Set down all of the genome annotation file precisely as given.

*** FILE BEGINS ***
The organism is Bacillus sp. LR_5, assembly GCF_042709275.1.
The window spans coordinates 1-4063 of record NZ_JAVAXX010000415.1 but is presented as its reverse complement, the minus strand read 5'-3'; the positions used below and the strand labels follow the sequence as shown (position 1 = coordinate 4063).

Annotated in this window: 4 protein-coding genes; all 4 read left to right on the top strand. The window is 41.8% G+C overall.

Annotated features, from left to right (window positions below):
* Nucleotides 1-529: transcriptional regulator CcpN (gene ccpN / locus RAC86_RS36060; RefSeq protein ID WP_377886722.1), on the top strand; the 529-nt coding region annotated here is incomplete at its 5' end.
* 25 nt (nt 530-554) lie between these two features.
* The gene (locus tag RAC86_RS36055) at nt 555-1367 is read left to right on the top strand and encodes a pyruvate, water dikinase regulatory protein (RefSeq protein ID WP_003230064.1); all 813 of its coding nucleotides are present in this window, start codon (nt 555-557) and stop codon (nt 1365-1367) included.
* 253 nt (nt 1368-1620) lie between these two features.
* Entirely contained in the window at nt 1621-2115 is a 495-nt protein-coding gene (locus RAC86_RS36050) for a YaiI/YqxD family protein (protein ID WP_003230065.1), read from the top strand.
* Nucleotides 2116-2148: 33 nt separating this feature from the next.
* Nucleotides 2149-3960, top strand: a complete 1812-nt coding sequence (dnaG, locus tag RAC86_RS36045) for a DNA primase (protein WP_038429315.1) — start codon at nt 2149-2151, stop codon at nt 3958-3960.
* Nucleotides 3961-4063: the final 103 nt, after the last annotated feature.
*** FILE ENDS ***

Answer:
The organism is Bacillus sp. LR_5, assembly GCF_042709275.1.
The window spans coordinates 1-4063 of record NZ_JAVAXX010000415.1 but is presented as its reverse complement, the minus strand read 5'-3'; the positions used below and the strand labels follow the sequence as shown (position 1 = coordinate 4063).

Annotated in this window: 4 protein-coding genes; all 4 read left to right on the top strand. The window is 41.8% G+C overall.

Annotated features, from left to right (window positions below):
* Nucleotides 1-529: transcriptional regulator CcpN (gene ccpN / locus RAC86_RS36060; RefSeq protein ID WP_377886722.1), on the top strand; the 529-nt coding region annotated here is incomplete at its 5' end.
* 25 nt (nt 530-554) lie between these two features.
* The gene (locus tag RAC86_RS36055) at nt 555-1367 is read left to right on the top strand and encodes a pyruvate, water dikinase regulatory protein (RefSeq protein ID WP_003230064.1); all 813 of its coding nucleotides are present in this window, start codon (nt 555-557) and stop codon (nt 1365-1367) included.
* 253 nt (nt 1368-1620) lie between these two features.
* Entirely contained in the window at nt 1621-2115 is a 495-nt protein-coding gene (locus RAC86_RS36050) for a YaiI/YqxD family protein (protein ID WP_003230065.1), read from the top strand.
* Nucleotides 2116-2148: 33 nt separating this feature from the next.
* Nucleotides 2149-3960, top strand: a complete 1812-nt coding sequence (dnaG, locus tag RAC86_RS36045) for a DNA primase (protein WP_038429315.1) — start codon at nt 2149-2151, stop codon at nt 3958-3960.
* Nucleotides 3961-4063: the final 103 nt, after the last annotated feature.